“Economically, historic preservation is an effective revitalization tool,” Kreger says. “It’s like colonizing. When you restore one building, it’s more likely the next-door neighbor will restore his building too.”
Kreger notes the healthiest neighborhoods in Detroit tend to be the historic districts, such as Indian Village and Boston-Edison, where there is a high concentration of restored vintage homes. This same restoration-driven community resurgence is now transforming Detroit’s Jefferson-Chalmers neighborhood, which last fall was named Michigan’s first National Treasure by the National Trust for Historic Preservation. So-called “heritage tourism” also attracts visitors and generates revenue for communities and the state.
Kreger switched her career trajectory in 1987 to do major-gifts fundraising, first at U-M and then at Michigan State University, but continued to put in 40 hours a week as a volunteer with the MHPN. This dedication earned her numerous accolades, including the Historical Society of Michigan’s 2012 Distinguished Volunteer Service Award.
Being a historic preservationist is not all about burying one’s head in dusty property-record files and combing through daunting mounds of legal paperwork, Kreger insists. It’s also about looking up and discovering the amazing architectural beauty and historic significance of the world around you.
During her undergraduate years at Michigan, Kreger often sat and read by the Botticino-marble fireplace in the Gold Room at Martha Cook residence hall (1915). On spring days, she strolled through the Law Quadrangle (1924-33) to admire its striking English Gothic buildings. The elaborate brickwork along the top of the Graduate Library (1920) often caught her eye.
Kreger also fell in love with the signature works of Albert Kahn, HLLD’ 33, whom she calls the “face of the U-M campus,” and the “architect of Detroit.” Of the 23 structures Kahn designed on campus between 1903 and his death in 1942, her favorite is Angell Hall (1924), followed closely by the Burton Memorial Tower (1936) and Hill Auditorium (1913).
“Angell Hall’s architecture is a classicism Kahn chose for the look of many of his buildings at U-M,” Kreger says. “He did not kowtow to or duplicate classical buildings in antiquity. Rather, he made these structures into something distinctively U-M. He also gave then-President Marion Leroy Burton an architecture that was supportive of the academic enterprise on campus.”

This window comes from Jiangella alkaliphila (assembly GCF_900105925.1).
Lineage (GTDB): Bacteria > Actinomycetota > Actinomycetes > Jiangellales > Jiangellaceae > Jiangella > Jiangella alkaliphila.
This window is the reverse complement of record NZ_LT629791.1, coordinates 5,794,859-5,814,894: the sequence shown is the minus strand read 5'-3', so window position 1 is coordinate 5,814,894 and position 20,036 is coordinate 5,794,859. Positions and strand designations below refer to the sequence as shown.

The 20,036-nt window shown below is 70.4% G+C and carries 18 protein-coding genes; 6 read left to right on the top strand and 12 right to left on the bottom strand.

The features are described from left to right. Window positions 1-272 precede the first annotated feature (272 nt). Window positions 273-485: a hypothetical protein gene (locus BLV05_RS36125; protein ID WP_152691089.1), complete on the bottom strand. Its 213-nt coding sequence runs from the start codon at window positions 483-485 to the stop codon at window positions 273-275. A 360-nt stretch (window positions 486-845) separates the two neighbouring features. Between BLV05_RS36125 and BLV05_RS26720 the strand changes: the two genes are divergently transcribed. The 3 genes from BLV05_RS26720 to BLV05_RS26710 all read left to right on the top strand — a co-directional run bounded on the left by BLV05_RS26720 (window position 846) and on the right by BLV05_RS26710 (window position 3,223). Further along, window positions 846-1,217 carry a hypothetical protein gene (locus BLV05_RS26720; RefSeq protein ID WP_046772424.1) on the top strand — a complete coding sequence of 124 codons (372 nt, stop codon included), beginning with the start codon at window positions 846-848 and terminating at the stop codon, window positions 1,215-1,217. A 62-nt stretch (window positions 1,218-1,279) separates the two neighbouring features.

In Detroit, Kreger’s first pick among the many Kahn buildings that have been placed on the National Register of Historic Places is the Fisher Building (1929) on West Grand Boulevard. Created as a soaring urban monument to the Fisher brothers who revolutionized the automotive industry, this city-within-a-city delights the eye with its stepped-back facade and colorful barrel-vaulted interior arcade. Another favorite is the Belle Isle Aquarium (1904), where sea-green Pewabic tiles on the vaulted ceiling evoke a dreamy underwater feeling.
Even for a veteran historic preservationist such as Kreger, serendipitous discoveries still make her heart skip a beat from time to time. These “ah-ha” moments include such “reveals” as the removal of a 1960s “cheese-grater” metal façade from a Bay City building that exposed a handsome red-brick Romanesque exterior and the rediscovery of a leaded-glass central-court ceiling in a Neo-Renaissance office building in downtown Detroit.
The word retirement is not in Kreger’s lexicon. Since leaving her job at MSU in 2011, she has redoubled her work with the MHPN, stepped up her speaking engagements and research, and penned countless articles and blogs on various Michigan history topics.